3 Things You Need To Stop Doing While Cold Calling

Cold Calling

Cold calling can be tedious and sometimes discouraging. Here are three simple tips to help increase your success rate while cold calling.

  1. Don’t lead with your company name  – Regardless of who answers the phone (the decision maker, receptionist, or their executive assistance) do not lead with, “Hi, this is Amanda Johns Vaden from Southwestern Consulting.” That screams salesperson. You don’t want them screening your call because they feel like you’re about to sell them something. All you need to lead with is your name. So when you call into a company, it’s not, “Hi, this is Amanda Johns Vaden with Southwestern Consulting.” It’s just, “Hi, this is Amanda Johns Vaden. Is Tim in?” That’s it. It’s more personal and you’re more likely to get that person on the phone.
  1. Stop using formalities – You should know the first name of the person you’re trying to reach. Because if you call in and say, “Hi, is Mr. Smith available?” they’re going to know you’re a salesperson, because nobody calls him Mr. Smith. Everyone knows he goes by Bob. So you need to know their first name. And then you need to know if they have a nickname. I’m a great example of that. Formally, in professional settings, most people call me Amanda. However, if you’re really a friend of mine, or a close colleague, or a close client, everyone knows I go by AJ. So if you call me and say, “Hey, AJ.” I’m going to know that you either know me, or someone who knows me very well referred you to me. If you call me by Amanda, I know that there is a degree of separation there. So you want to find those little things out before you start cold calling.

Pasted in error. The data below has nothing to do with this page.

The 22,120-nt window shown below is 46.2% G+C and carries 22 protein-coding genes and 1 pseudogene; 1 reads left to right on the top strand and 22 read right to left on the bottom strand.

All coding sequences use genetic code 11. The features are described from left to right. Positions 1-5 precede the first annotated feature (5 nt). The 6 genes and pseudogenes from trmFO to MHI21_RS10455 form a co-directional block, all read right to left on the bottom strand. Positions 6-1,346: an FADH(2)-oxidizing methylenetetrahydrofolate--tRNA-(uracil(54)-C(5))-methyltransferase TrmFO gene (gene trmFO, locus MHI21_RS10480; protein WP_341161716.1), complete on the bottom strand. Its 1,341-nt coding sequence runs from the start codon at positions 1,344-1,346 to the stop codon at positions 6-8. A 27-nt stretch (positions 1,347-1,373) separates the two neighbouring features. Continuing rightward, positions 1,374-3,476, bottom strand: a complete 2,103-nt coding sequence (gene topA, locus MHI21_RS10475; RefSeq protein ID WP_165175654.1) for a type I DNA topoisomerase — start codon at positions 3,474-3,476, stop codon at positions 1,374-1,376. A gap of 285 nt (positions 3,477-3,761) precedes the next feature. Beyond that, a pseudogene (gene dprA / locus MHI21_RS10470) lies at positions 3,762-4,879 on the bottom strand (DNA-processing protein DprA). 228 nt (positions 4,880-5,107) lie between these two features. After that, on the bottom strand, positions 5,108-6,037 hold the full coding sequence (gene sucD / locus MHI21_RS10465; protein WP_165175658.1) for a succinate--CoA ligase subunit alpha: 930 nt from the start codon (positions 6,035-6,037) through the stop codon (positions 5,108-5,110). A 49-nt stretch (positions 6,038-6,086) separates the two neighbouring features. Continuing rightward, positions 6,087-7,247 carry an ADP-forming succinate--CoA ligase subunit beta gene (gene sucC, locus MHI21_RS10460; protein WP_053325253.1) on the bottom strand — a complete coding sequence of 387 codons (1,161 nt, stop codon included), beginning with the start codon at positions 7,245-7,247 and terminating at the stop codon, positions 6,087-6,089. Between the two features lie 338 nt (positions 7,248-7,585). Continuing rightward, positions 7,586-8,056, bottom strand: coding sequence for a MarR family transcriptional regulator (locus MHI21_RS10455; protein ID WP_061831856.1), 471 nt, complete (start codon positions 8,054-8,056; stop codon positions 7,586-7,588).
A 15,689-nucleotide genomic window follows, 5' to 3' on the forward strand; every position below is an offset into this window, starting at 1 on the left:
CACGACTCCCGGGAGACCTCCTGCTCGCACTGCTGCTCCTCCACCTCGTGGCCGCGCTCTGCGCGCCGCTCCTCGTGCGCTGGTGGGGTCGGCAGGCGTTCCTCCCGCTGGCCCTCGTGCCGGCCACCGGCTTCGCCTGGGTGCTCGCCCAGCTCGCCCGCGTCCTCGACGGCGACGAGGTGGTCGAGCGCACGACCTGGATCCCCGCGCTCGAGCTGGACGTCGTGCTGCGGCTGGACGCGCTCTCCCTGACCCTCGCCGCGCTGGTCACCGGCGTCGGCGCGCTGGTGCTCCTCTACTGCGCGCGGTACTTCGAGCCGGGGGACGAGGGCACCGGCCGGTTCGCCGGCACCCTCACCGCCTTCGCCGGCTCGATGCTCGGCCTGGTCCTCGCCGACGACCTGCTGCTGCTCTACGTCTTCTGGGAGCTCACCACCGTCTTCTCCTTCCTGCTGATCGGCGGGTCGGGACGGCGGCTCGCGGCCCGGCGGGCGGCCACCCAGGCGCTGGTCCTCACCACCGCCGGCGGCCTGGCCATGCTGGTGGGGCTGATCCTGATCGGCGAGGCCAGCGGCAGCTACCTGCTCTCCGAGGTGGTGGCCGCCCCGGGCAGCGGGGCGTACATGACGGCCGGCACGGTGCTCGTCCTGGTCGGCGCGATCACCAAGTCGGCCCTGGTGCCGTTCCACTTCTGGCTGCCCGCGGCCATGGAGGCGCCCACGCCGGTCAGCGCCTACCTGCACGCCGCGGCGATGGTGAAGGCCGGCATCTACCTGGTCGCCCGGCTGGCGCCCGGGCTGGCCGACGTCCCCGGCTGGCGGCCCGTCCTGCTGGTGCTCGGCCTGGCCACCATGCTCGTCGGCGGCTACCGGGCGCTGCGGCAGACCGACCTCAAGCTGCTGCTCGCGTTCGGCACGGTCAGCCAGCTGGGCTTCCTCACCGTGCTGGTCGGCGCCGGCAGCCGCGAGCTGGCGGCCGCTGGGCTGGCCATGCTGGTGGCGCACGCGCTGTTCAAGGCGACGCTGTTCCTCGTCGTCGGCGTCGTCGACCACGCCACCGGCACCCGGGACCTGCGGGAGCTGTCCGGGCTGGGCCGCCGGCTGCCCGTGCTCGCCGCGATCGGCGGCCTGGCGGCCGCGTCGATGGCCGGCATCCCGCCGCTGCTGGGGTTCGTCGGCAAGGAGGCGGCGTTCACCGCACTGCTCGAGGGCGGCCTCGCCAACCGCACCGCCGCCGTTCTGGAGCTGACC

1. Quit leaving detailed voicemails – It’s not helping you, I promise. In fact, if you’re leaving too many details in voicemails, you’re probably not getting a lot of people calling you back. Because, why would they? You just told them everything they needed to know, in their voicemail. Don’t give them the opportunity to decide yes or no before they ever talk to you. Quit leaving the company name and quit leaving the exact reason of your call. Instead, it should be something simple, such as, “Hey Bob, this is Amanda Johns. My name may or may not ring a bell to you, but I was hoping you could answer a quick question I had. My cell phone number is blank. Give me a call as soon as you get this. Thanks so much.” It’s very simple. I’m sharing just enough information so they have a reason to call me back, but not so much they can make a decision yes or no without talking to me.

These simple yet effective tips will increase the amount of calls you get back as well as increase your success rate. Start implementing them now!

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